9. 1 2 Henrik Bachner and Jonas Ring."Antisemitic images and attitudes in Sweden" (PDF). Archived from the original on 2007-02-21. Retrieved 2007-02-21. .
  10. Anti-Semitism, in Sweden? Depends who you're asking, Haaretz, 9 November 2007.
  11. 1 2 "Skandinaviens Juden fühlen sich nicht mehr sicher «". Retrieved 2012-05-29.
  12. 1 2 3 4 "For Jews, Swedish City Is a 'Place To Move Away From' –". The Jewish Daily Forward. Retrieved 2012-05-29.
  13. 1 2 Report: Anti-Semitic attacks rising in Scandinavia, Jewish Telegraphic Agency (JTA), March 22, 2010.
  14. 1 2 "Simon Wiesenthal Center to Issue Travel Advisory for Sweden – Officials Confer With Swedish Justice Minister Beatrice Ask | Simon Wiesenthal Center". 2010-12-14. Retrieved 2012-05-29.
  15. Olof Westerberg. "Fortsatt varning upprör Reepalu". Skånska Dagbladet. Retrieved 2012-07-13.
  16. Matilda Lundahl. "Reepalu upprörd över resevarning". Sydsvenska Dagbladet. Retrieved 2012-07-13.
  17. "Antisemitic graffiti at a Jewish cemetery". CFCA. Retrieved 27 July 2012.
  18. "Explosion at Malmo Jewish community building". CFCA. Retrieved 28 September 2012.
  19. Schwammenthal, Daniel. "The new face of European antisemitism". CFCA. CFCA. Retrieved 10 December 2013.
  20. "Swedish Jew files for asylum… in her own country". CFCA. CFCA. Retrieved 10 December 2013.
  21. "Sweden - the new center of antisemitism". CFCA. Retrieved 10 December 2013.
  22. "Antisemitic Incidents in Sweden". CFCA. Retrieved 10 December 2013.
  23. Bevelander, Pieter; Hjerm, Mikael (20 July 2015). "The religious affiliation and anti-Semitism of secondary school-age Swedish youths: an analysis of survey data from 2003 and 2009". Ethnic and Racial Studies: 1–17. doi:10.1080/01419870.2015.1042893. Retrieved 31 July 2015.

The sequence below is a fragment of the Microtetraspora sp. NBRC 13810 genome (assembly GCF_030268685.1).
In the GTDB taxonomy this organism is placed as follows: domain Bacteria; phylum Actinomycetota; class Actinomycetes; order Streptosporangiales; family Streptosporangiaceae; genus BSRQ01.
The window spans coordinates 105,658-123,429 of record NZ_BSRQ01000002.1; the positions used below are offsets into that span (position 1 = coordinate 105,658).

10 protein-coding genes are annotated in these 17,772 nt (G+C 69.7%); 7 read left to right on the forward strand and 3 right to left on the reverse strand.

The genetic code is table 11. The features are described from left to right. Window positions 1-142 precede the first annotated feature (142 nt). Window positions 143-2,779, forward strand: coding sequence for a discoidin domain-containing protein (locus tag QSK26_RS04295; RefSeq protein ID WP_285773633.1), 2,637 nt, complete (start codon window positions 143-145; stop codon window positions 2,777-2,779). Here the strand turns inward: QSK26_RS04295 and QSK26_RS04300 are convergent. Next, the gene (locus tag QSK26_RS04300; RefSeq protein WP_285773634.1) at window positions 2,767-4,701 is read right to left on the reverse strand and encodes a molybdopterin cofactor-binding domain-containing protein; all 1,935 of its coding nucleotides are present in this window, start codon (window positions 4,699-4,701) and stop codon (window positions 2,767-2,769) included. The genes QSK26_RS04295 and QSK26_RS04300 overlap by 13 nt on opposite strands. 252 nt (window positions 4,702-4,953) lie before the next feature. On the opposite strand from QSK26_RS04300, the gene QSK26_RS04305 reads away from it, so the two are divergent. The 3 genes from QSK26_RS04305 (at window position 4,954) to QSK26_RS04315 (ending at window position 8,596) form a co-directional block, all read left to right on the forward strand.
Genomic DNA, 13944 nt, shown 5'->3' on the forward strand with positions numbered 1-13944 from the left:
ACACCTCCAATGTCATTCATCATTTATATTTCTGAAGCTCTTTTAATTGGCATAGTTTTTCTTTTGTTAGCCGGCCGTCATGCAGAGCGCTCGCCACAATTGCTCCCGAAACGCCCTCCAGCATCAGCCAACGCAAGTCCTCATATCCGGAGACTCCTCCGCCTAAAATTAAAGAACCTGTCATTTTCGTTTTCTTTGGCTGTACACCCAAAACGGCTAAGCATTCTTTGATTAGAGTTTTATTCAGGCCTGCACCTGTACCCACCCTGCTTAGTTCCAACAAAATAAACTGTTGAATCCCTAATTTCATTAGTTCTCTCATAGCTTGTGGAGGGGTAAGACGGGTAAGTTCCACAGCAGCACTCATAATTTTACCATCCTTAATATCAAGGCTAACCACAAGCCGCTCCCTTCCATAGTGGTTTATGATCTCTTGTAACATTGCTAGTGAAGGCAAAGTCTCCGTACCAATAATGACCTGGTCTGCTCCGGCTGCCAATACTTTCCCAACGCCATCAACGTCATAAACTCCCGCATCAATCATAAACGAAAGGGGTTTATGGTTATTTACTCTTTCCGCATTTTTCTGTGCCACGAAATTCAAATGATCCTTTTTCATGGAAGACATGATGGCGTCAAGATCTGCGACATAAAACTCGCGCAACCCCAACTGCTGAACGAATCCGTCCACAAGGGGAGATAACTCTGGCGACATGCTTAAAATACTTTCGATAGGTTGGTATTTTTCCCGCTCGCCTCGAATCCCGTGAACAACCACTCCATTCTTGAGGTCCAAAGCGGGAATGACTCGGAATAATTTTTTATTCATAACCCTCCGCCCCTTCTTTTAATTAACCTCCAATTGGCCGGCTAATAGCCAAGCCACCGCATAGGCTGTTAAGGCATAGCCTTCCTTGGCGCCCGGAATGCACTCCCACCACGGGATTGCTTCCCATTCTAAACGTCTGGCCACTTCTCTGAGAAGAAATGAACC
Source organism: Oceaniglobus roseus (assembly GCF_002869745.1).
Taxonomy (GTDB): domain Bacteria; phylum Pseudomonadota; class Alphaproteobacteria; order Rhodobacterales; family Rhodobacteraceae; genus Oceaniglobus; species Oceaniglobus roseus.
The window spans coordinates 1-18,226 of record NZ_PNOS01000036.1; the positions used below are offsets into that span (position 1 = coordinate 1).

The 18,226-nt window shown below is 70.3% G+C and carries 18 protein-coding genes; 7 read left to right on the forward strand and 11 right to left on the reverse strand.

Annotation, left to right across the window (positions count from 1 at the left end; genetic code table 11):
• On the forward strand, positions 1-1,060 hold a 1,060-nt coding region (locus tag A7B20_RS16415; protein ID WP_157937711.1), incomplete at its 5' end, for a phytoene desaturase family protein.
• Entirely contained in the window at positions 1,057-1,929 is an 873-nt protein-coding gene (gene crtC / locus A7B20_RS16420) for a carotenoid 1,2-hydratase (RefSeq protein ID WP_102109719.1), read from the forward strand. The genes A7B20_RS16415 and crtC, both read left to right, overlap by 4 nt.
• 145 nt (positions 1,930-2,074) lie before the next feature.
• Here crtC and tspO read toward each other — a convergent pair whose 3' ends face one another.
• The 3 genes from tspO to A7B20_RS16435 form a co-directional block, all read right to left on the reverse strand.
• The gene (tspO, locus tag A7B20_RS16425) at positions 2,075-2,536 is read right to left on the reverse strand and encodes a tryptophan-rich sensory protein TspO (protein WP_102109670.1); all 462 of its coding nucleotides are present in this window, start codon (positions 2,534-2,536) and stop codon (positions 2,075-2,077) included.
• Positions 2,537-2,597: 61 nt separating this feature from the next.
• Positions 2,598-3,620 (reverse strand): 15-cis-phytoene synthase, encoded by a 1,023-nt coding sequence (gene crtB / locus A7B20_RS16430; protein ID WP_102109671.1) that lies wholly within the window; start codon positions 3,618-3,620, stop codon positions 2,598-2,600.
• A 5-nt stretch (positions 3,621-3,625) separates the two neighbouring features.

24. Simpson, Peter Vinthagen (12 January 2009). "Jewish burial chapel attacked in Malmö". The Local. Retrieved 27 July 2012.
  25. 1 2 AV: halvor tjønn. "Jødehatet har dukket frem i Malmö – Aftenposten". Retrieved 2012-05-29.
  26. AV: halvor tjønn. "Jøder rømmer Malmö – Aftenposten". Retrieved 2012-05-29.
  27. Meo, Nick (2010-02-21). "Jews leave Swedish city after sharp rise in anti-Semitic hate crimes". London: Telegraph. Retrieved 2012-05-29.
  28. sverige-infor-fn-om-antisemitismen-i-malmo dated 2012/09/06
  29. "Archived copy". Archived from the original on 2013-05-13. Retrieved 2013-03-16.
  30. antisemitismen-hos-malm-s-muslimska-befolkning Archived May 12, 2013, at the Wayback Machine.
  31. Siavosh Derakhti, a young Muslim, defends Jews and others targeted by hate crimes The Christian Science Monitor, 15 November 2013
  32. Machzorim for Lund: A Ray of Hope The Baltimore Jewish Times, 14 July 2013
  33. "Anti-Israel protest staged at Sweden tennis match". Reuters. 2009-03-07. Retrieved 2012-05-29.
  34. "Malmö blacklisted over Israel tennis shutout – The Local". 2012-05-20. Retrieved 2012-05-29.
  35. Tennis Guru: Sweden vs Israel Davis Cup Tie to Take Place Without Spectators
  36. 1 2 Malmö mayor says unaware of level of attacks on Jews by Peter Vinthagen Simpson, The Local, February 26, 2010.
  37. 1 2 3 Sahlin raps Malmö mayor over Jew comments, The Local, February 25, 2010.
  38. Swedish mayor blasts Zionism Y Net news. 28 January 2010
  39. Column One: Keeping Zionism's promise Jerusalem Post. 29 January 2010
  40. Swedish mayor calls both Anti-Semitism and Zionism forms of 'unacceptable extremism' Haaretz. 29 January 2010
  41. Paula Neuding Sweden's Damn Jew Problem Tablet April 5, 2012
  42. Jews flee Malmo as antisemitism grows, by David Landes, Jewish Tribune, February 3, 2010.
  43. "Ilmar Reepalu om hatbrotten i Malmö – Nyhetsmorgon – klipp, bloggar och extramaterial". 2010-03-05. Retrieved 2012-05-29.
  44. "Polisen: Hatbrott mot judar har fördubblats – Malmö – Skå". 2010-01-25. Retrieved 2012-05-29.
  45. Malmö mayor blasted for 'Israeli lobby' comment, The Local (Sweden's News in English), March 4, 2010.
  46. "Jews flee Malmö as antisemitism grows". Archived from the original on 2012-10-06. Retrieved 2010-03-31. by David Landes, The Local January 27, 2010.
  47. US Jewish centre seeks ban on Malmö mayor, The Local (Sweden's News in English), October 14, 2010.
  48. Jewish leaders in Sweden, party officials to meet over Malmo mayor’s rhetoric, Jewish Telegraphic Agency (JTA), March 27, 2012.